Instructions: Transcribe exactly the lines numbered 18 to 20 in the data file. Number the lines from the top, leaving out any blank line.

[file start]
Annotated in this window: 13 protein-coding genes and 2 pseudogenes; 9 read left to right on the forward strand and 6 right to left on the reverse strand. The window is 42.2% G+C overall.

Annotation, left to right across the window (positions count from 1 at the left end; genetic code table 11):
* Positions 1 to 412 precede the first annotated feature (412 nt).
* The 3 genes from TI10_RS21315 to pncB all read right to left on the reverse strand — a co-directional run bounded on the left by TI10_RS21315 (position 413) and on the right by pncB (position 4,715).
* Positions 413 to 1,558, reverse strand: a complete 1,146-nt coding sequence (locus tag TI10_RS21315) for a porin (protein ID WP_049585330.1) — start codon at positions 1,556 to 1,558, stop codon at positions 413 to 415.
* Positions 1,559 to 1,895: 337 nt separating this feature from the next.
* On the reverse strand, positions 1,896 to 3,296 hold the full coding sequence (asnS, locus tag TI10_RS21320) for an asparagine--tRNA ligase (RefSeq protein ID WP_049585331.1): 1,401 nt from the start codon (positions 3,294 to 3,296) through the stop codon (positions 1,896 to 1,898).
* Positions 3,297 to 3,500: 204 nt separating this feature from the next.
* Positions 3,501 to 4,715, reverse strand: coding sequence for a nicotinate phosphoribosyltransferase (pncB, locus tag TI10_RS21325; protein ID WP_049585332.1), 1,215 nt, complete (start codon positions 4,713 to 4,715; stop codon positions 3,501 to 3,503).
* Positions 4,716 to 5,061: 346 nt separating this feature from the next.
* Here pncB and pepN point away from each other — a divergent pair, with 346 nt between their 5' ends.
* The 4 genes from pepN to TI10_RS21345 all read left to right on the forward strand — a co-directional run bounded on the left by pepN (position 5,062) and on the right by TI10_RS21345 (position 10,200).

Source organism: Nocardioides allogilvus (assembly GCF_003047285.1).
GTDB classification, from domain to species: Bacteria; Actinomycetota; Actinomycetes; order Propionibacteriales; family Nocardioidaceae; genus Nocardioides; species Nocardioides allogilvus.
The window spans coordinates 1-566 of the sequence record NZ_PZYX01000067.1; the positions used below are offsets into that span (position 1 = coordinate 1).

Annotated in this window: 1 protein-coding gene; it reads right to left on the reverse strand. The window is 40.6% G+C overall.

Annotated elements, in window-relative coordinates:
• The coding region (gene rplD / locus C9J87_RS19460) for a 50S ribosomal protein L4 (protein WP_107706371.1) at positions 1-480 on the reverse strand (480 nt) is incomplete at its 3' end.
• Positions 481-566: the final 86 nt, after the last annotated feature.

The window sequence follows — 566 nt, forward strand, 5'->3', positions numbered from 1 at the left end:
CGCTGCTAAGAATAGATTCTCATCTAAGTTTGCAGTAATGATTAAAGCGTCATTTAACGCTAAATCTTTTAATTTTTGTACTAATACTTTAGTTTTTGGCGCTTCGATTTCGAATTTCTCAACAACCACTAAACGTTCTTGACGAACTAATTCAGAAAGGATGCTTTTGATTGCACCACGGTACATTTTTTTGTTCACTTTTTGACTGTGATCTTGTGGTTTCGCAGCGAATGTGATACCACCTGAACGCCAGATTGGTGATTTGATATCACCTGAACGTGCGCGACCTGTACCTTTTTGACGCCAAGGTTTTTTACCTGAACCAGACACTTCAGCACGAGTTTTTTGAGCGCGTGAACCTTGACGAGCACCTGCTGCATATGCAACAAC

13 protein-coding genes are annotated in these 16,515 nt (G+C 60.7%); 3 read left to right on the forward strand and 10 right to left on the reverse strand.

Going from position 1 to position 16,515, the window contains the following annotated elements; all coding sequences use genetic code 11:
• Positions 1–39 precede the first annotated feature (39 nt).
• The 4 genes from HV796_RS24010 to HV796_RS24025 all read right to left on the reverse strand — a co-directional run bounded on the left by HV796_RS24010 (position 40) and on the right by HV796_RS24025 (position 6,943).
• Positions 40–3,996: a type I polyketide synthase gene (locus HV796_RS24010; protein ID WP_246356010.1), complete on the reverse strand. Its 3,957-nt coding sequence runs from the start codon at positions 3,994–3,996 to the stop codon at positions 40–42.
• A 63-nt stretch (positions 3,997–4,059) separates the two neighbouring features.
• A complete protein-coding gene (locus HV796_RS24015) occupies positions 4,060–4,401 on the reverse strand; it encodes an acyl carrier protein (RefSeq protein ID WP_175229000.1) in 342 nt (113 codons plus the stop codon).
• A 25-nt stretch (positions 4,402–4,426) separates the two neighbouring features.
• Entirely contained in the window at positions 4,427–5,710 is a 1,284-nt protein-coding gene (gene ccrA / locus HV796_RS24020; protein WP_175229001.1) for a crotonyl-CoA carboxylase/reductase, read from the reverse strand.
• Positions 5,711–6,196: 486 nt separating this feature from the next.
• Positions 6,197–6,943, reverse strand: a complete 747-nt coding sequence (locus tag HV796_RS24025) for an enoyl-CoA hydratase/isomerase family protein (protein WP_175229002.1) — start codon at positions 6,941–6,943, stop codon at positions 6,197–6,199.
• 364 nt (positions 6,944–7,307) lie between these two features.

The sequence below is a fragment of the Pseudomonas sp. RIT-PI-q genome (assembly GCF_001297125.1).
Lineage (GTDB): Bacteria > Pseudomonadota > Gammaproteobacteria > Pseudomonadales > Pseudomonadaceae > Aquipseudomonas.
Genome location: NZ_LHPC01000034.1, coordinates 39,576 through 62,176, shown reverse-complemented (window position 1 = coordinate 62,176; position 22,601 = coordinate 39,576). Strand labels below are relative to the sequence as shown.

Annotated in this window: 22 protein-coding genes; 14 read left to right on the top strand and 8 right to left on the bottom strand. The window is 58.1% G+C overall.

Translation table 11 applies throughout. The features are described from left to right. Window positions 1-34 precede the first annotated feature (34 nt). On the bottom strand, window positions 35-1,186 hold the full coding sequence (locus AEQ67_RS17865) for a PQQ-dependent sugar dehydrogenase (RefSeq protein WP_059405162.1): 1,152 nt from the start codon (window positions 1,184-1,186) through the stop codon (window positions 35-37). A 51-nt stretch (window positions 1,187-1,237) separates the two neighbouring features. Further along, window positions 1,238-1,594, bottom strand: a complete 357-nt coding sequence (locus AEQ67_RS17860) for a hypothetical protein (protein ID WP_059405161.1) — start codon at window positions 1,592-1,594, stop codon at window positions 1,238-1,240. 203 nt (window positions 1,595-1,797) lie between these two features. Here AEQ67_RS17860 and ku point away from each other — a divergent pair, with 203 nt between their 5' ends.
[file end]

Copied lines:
• The coding region (gene rplD / locus C9J87_RS19460) for a 50S ribosomal protein L4 (protein WP_107706371.1) at positions 1-480 on the reverse strand (480 nt) is incomplete at its 3' end.
• Positions 481-566: the final 86 nt, after the last annotated feature.

The window sequence follows — 566 nt, forward strand, 5'->3', positions numbered from 1 at the left end: